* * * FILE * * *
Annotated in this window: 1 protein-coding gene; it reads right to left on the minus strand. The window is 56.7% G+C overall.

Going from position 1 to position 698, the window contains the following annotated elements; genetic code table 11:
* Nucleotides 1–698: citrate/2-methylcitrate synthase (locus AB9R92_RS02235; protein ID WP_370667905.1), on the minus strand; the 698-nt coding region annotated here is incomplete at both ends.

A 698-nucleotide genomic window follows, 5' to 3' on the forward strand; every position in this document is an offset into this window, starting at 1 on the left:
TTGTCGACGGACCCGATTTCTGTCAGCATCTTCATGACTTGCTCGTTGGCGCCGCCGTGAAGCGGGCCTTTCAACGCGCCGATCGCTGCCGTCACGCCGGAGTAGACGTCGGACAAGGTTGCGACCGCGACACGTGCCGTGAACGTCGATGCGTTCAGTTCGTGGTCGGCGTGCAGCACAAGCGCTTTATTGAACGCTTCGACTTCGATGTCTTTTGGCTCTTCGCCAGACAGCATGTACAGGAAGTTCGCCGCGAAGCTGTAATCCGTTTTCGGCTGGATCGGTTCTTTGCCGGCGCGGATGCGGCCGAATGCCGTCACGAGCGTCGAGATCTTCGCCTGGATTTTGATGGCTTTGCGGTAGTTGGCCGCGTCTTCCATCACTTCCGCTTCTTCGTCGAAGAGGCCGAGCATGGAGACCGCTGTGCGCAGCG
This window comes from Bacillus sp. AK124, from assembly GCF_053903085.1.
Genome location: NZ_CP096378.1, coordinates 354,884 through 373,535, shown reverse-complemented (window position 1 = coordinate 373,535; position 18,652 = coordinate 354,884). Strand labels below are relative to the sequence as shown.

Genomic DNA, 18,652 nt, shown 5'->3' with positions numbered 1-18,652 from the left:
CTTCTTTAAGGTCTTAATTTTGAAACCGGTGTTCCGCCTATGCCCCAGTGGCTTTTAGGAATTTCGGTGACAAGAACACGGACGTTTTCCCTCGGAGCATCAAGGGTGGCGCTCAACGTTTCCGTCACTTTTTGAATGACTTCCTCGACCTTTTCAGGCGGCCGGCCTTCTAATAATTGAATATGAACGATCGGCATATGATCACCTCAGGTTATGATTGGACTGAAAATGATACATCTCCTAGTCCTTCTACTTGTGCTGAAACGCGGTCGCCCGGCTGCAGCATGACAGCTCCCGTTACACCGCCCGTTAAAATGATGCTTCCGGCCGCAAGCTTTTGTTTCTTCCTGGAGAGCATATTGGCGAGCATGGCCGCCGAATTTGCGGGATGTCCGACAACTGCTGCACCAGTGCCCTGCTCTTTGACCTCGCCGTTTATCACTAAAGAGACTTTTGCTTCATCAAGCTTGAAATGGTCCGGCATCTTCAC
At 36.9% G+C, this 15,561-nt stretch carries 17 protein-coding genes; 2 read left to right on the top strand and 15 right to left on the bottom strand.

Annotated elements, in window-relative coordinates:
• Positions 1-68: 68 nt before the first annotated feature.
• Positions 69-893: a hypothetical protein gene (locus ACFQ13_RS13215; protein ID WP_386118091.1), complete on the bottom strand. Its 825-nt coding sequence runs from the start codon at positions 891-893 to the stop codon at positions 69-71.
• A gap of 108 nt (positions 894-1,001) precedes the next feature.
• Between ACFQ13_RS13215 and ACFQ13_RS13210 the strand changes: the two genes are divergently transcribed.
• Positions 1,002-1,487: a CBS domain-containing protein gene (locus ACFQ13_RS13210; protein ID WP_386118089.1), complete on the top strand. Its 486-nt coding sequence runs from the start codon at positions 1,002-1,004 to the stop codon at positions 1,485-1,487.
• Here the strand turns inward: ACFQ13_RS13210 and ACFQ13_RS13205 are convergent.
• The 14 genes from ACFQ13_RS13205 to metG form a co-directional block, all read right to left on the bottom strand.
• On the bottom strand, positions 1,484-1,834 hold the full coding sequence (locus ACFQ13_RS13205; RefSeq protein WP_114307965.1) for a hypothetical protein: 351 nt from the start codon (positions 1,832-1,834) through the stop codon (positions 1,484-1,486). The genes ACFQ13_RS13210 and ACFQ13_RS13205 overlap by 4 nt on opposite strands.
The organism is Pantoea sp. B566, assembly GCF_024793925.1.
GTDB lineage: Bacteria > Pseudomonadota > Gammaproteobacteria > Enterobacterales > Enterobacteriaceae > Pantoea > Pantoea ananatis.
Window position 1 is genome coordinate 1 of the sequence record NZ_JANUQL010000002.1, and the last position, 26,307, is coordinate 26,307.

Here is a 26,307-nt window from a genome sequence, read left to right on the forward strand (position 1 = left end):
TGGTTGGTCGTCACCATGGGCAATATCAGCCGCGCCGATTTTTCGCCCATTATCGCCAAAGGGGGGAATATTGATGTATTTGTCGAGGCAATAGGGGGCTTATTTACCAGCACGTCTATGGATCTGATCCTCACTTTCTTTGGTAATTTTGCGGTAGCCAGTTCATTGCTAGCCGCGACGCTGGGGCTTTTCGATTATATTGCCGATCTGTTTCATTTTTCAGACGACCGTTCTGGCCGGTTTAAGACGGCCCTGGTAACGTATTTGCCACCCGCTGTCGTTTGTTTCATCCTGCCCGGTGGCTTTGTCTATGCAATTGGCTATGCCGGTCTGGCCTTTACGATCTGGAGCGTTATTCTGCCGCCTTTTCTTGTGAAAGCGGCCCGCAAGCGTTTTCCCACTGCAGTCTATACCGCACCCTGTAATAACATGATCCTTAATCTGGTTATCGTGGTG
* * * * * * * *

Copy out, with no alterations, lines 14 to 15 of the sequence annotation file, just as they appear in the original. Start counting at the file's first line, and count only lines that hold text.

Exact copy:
• A gap of 108 nt (positions 894-1,001) precedes the next feature.
• Between ACFQ13_RS13215 and ACFQ13_RS13210 the strand changes: the two genes are divergently transcribed.